After Emily shares some of her unhappiness at home, Amina’s thinks, “Emily’s life always seemed perfect to me, but now I wonder if maybe it isn’t.”  How does this affect Amina’s relationship with this classmate who had made her jealous?  Describe a time information about another person caused you to re-evaluate your thoughts about that person.

When Amina talks with her mother about breaking her promise to Emily and telling Bradley that Emily liked Justin, her mama tells her daughter, “Just ask for forgiveness — from God, and from your friends” (p.140). What does Amina decide to do? Describe her feelings as she thinks about this conflict. Have you ever been in a situation where you found the courage to apologize? What difference did your apology make?

When the Islamic Center is vandalized, how does the larger community support the families who attend the Center? Can you think of a recent incident in your community or in Texas when the surrounding community offered support to a group in crisis? What difference did the community support make? How could you help in a time of crisis?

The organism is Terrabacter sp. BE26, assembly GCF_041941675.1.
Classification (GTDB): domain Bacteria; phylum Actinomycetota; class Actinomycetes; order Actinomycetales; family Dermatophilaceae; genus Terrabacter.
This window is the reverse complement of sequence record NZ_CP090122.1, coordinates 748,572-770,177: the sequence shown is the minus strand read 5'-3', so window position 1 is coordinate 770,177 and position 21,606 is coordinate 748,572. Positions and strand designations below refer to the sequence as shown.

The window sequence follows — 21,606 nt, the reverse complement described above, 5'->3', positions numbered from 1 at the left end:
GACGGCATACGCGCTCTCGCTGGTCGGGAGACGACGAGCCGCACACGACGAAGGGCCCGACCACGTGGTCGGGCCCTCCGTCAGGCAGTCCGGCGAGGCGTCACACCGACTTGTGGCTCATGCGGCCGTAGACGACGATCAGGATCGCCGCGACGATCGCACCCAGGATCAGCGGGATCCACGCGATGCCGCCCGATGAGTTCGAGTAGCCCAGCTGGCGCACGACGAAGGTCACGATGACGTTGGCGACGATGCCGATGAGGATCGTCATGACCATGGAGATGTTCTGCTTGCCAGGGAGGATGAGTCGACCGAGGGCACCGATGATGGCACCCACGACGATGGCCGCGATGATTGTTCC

Preparing for the Quran competition gave Amina and her uncle the chance to connect and work together. What difference did this time of preparation make for Amina? For her uncle? Describe a change in a relationship that you have observed when two people worked together on a common goal.

In the last chapter, why does Amina change her mind about singing a solo?

Book Talk Teasers:

View the book trailer for Amina’s Voice. What elements in the book trailer encourage a student to read the book?

Present the readers theater. At the conclusion of the presentation, ask the students what they think will happen next in the story.

Read Alikes:

Realistic fiction and religiously diverse

Cerra, Kerry O’Malley. Just a drop of water. Jake and Sam are best friends, but after the attacks on September 11, their friendship is in danger of crumbling as Sam and his family succumb to hatred for being Muslim American. (NoveList Plus)